His last words to me were “Happy Birthday Dear One,” written on my Facebook wall 21 days before he died.
Typical David Holtzman. Taking a moment to spread a little warmth, share a little love, build a community one genuinely friendly gesture at a time.
I had no idea I’d never get to speak to him again.
Really, I barely knew David, but the man I met was caring, with a bright smile aimed directly at me every moment we shared. One of those exceptional people with beautiful energy who know who they want to be and live accordingly, consciously contributing to the world they choose to live in.
The condolences and tributes still pouring onto his Facebook page are testament to the profoundly positive way he touched so many people in his life.
“I am heartbroken his light has been extinguished so soon but know we all shine brighter because we were touched by David,” his friend David Palmer posted, echoing so many. “Once the grief has passed and I am able to smile again, I will think of him and remember to smile bigger, live brighter, be braver and give more, as he always did.”
Smile bigger, live brighter, be braver, give more.
“Community and community development excites me because it affects all of us,” David wrote on his LinkedIn profile. “It’s the challenge that lies in consciously creating the physical and social communities we want.
“I feel humbled and very fortunate to live in the best country in the world and most livable city,” he continued. “Yet I think we can do better in the way we live, work and play together and the way we steward our planet.”
I interviewed David last September on the eve of the 10th anniversary of a gay man’s murder in Stanley Park. I asked him what impact he thought Aaron Webster’s brutal gaybashing had on our community.
It struck a painful blow, but it “also became a powerful barometer of the help and community love that we share,” he said, focusing as always on the possibility for collaborative compassion.
We came together “to show everyone that this is not okay and that we are a healthy community and that we support each other.”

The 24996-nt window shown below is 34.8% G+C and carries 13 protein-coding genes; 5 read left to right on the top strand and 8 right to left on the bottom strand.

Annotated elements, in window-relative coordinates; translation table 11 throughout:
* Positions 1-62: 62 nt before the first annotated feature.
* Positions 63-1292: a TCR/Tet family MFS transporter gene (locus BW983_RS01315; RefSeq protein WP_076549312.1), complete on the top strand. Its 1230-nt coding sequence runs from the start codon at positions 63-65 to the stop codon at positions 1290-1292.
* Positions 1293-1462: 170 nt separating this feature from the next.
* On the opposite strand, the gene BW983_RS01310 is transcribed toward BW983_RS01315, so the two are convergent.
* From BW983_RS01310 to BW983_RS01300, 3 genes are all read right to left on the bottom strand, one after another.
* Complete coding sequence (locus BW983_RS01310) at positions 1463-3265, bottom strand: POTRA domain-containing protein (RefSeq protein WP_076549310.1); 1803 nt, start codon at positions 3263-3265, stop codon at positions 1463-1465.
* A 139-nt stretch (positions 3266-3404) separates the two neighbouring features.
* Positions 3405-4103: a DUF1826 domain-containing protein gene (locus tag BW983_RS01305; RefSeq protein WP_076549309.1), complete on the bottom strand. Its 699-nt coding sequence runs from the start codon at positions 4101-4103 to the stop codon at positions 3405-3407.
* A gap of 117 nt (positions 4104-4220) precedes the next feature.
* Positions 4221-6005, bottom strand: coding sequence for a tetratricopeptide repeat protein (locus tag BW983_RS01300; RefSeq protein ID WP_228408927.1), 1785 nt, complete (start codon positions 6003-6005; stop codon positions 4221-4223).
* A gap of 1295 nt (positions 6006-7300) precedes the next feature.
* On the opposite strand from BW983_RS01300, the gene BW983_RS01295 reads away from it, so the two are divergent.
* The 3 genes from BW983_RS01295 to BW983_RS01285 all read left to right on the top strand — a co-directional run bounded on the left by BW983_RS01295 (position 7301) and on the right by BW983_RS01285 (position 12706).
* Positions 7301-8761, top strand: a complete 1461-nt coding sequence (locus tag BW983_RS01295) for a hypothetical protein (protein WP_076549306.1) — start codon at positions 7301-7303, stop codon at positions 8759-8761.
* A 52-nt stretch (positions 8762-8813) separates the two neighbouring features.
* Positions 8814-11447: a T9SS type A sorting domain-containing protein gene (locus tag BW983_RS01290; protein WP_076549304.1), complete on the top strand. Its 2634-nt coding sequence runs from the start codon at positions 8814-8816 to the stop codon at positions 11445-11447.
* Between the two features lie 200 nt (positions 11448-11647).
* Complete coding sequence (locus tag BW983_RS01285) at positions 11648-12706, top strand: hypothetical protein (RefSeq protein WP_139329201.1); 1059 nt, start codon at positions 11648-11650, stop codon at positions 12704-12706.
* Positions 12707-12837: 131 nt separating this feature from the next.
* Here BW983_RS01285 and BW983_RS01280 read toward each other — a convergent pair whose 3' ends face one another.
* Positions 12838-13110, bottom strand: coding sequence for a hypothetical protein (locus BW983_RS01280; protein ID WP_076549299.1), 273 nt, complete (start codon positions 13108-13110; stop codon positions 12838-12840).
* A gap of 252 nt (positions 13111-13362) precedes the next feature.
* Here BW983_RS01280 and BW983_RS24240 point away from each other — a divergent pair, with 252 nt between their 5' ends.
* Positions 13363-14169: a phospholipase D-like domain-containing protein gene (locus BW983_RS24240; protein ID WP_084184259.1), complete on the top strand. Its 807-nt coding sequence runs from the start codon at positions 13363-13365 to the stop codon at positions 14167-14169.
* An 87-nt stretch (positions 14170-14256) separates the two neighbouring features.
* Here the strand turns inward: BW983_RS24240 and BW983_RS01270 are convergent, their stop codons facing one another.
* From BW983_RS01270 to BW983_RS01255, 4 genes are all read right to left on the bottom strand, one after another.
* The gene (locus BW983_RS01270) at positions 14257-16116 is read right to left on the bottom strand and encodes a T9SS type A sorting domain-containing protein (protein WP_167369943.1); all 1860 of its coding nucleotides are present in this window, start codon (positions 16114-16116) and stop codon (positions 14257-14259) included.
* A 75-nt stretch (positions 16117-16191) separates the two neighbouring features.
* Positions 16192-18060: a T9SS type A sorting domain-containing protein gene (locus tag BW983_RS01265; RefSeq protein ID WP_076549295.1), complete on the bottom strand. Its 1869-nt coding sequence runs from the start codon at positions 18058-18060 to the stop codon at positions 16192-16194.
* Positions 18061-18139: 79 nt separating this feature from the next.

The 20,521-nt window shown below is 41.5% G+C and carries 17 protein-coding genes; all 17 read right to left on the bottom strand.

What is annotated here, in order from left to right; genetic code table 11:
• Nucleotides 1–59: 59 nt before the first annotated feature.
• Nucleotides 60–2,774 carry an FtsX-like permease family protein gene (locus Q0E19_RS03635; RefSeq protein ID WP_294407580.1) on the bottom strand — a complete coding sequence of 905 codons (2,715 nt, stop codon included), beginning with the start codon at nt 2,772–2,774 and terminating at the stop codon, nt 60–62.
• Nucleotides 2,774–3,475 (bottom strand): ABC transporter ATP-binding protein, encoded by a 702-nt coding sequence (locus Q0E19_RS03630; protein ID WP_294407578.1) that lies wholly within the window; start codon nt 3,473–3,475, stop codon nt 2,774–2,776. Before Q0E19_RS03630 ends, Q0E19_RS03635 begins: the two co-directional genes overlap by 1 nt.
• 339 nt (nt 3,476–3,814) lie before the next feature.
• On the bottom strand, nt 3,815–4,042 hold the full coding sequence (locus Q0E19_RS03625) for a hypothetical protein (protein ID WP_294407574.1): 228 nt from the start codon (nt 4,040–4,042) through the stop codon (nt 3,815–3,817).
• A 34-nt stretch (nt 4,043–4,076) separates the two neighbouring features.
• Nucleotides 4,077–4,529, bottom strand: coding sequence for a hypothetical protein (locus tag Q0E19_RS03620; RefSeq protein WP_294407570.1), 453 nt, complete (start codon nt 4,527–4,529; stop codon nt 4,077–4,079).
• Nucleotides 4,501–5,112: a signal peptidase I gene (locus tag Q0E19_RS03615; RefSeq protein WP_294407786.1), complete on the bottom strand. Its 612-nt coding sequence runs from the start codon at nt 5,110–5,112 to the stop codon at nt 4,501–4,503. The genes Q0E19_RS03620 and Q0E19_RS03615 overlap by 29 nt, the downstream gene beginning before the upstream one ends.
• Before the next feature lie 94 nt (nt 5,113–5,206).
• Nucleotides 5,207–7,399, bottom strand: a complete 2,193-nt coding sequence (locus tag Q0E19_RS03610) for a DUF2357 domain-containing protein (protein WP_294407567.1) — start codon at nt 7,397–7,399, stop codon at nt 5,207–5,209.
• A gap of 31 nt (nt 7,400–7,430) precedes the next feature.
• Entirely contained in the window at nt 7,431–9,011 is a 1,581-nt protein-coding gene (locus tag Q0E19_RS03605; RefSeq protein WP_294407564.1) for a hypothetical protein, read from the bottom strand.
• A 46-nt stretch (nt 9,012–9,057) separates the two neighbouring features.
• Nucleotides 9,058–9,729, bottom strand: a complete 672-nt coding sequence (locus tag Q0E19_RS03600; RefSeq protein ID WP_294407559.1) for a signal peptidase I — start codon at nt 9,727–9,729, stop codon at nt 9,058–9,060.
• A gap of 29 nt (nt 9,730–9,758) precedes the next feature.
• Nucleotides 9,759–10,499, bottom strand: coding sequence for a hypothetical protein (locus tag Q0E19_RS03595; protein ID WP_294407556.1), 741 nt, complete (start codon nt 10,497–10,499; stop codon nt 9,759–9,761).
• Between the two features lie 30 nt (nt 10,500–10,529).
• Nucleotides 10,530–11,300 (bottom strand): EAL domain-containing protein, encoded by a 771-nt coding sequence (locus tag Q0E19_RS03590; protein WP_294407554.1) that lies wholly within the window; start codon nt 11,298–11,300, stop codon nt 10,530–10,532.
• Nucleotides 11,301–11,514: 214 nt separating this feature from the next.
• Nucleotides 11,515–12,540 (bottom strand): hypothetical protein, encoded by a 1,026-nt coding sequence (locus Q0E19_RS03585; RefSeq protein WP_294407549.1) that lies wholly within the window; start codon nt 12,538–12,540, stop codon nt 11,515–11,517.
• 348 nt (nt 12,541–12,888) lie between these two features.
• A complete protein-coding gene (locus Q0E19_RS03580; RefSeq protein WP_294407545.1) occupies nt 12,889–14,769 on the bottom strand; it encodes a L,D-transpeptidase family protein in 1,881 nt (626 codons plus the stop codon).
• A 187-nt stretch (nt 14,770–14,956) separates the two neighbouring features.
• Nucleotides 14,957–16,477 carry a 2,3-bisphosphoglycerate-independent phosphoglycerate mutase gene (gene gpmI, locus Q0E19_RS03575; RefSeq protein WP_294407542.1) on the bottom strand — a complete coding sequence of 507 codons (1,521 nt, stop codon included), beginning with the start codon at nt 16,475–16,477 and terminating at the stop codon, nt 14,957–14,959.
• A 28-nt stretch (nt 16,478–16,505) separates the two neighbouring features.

What does a healthy community look like, I asked.
It has “room for tolerance and acceptance and diversity and sharing,” he said, adding that everyone has a role to play in keeping it healthy.
I asked if Aaron Webster’s story hit closer to home after he and his partner, Peter, were attacked on their doorstep in June 2010. After a few quips, he reluctantly admitted that getting gaybashed had affected him. He felt less comfortable now walking down the street in drag.
Something has changed for you, I said.
“The possibility of personal harm,” he replied.
Then he deliberately struck a note of strength, recalling a recent conversation with Jordan Smith, who was also gaybashed in 2008. “We’re the lucky ones,” David told Jordan. “It’s important to remember Aaron Webster. It’s important to remember Ritchie Dowrey. We’re the ones who can talk about it, who can say, ‘Hey, pay attention to this.’ And by paying attention to it, it increases our community’s resilience.
“And our community is strong and resilient,” he stressed.
Our community is strong — made stronger by people like David, who choose to strengthen it.
“It is a pleasure to explore and engage people in seemingly simple but enormously important ideas like democracy, civil society, dialogue, conflict resolution (or better yet — conflict avoidance),” David wrote on LinkedIn.
The challenge, he said, is to foster meaningful collaboration and community leadership. “That’s the challenge — and the reward.”
“David Holtzman, you understood in this life what so many more should: that there are infinite ways we can make a difference in this world when we live a life with such intentional purpose and passion,” Perry Boldt posted on his Facebook wall. “Thank you for your courage and convictions, your eloquent voice in our community and your signature sass.”
To a life well lived and generously shared. I didn’t know you well, David, but I miss you already.